INDIANAPOLIS William M. Tierney, M.D., president and CEO of the Regenstrief Institute and associate dean for clinical effectiveness research at the Indiana University School of Medicine, received a 2011 Distinguished Investigator Award presented at the Clinical and Translational Research and Education Meeting on April 28 in Washington, DC.
Dr. Tierney received the National Award for Career Achievement and Contribution to Clinical and Translational Science. He is being honored for his "contributions to the field from clinical use into public benefit and policy." The award is presented to a senior investigator who has had "national impact by virtue of contributions to clinical and translational science."
Dr. Tierney, an international leader in medical informatics and health services research, studies the effects of computer-based interventions to improve healthcare quality and lower costs of health care delivery. He has received more than $40 million as principal investigator in grants and contracts from federal agencies and research foundations and has published more than 270 articles in peer-reviewed journals.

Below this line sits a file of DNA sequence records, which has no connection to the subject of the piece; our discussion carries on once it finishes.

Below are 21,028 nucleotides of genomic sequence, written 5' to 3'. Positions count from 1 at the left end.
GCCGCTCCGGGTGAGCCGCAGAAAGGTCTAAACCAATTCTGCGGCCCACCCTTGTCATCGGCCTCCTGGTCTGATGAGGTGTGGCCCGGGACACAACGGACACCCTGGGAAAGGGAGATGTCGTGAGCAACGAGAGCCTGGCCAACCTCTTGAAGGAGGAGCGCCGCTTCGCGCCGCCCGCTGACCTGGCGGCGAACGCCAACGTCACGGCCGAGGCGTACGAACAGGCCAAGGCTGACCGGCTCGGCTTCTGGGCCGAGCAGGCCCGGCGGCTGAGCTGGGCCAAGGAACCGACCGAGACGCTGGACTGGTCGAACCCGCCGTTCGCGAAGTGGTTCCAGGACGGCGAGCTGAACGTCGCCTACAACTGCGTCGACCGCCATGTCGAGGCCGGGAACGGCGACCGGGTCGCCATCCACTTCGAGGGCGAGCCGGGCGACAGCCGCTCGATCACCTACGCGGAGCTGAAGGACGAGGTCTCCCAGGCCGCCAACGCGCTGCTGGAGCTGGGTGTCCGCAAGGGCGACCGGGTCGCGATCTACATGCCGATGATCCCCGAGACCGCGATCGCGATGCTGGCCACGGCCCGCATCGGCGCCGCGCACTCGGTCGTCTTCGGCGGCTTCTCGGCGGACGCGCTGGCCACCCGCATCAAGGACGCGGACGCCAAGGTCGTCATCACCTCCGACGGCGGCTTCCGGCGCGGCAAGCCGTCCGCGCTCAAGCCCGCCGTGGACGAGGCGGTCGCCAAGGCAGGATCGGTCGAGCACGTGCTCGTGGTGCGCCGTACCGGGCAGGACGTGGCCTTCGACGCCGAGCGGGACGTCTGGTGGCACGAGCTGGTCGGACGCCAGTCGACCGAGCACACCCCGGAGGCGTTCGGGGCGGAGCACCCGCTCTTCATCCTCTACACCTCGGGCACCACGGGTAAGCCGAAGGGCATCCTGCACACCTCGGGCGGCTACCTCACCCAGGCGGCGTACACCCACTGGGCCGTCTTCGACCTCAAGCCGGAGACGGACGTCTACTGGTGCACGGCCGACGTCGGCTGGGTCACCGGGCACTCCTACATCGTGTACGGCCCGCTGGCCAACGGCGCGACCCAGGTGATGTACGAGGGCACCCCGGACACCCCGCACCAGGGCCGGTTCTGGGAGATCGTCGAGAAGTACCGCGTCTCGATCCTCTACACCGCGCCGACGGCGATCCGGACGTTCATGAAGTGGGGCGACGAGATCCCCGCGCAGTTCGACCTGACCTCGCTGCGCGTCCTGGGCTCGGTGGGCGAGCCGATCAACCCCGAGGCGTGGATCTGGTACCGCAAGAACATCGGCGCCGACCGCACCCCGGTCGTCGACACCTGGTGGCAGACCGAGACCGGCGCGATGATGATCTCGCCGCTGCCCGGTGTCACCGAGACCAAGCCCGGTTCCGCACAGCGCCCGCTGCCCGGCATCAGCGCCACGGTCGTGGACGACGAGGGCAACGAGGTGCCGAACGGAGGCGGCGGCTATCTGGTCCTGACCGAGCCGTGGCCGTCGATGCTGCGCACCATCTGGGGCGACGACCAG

A graduate of Indiana University and the IU School of Medicine and one of the Regenstrief Institute's first post-graduate trainees, Dr. Tierney has spent his 30-year career as a physician-investigator at Regenstrief and the IU School of Medicine, where he is a Chancellor's Professor and Sam Regenstrief Professor of Health Services Research. He is an associate director of the Indiana Clinical and Translational Sciences Institute.
Dr. Tierney is also chief of medicine at Wishard Health Service where he practices as a hospital-based general internist. He is a member of the Institute of Medicine of the National Academies of Science, a master of the American College of Physicians, a fellow of the American College of Medical Informatics and a former president of the Society of General Internal Medicine.
He has implemented and studied hospital and outpatient health informatics tools in Indiana and in Africa. He was the founding director of ResNet, one of the oldest and most productive primary care practice-based research networks in the United States. He established and implemented sub-Saharan African's first ambulatory electronic medical record system.
|Contact: Cindy Fox Aisen|
Indiana University School of Medicine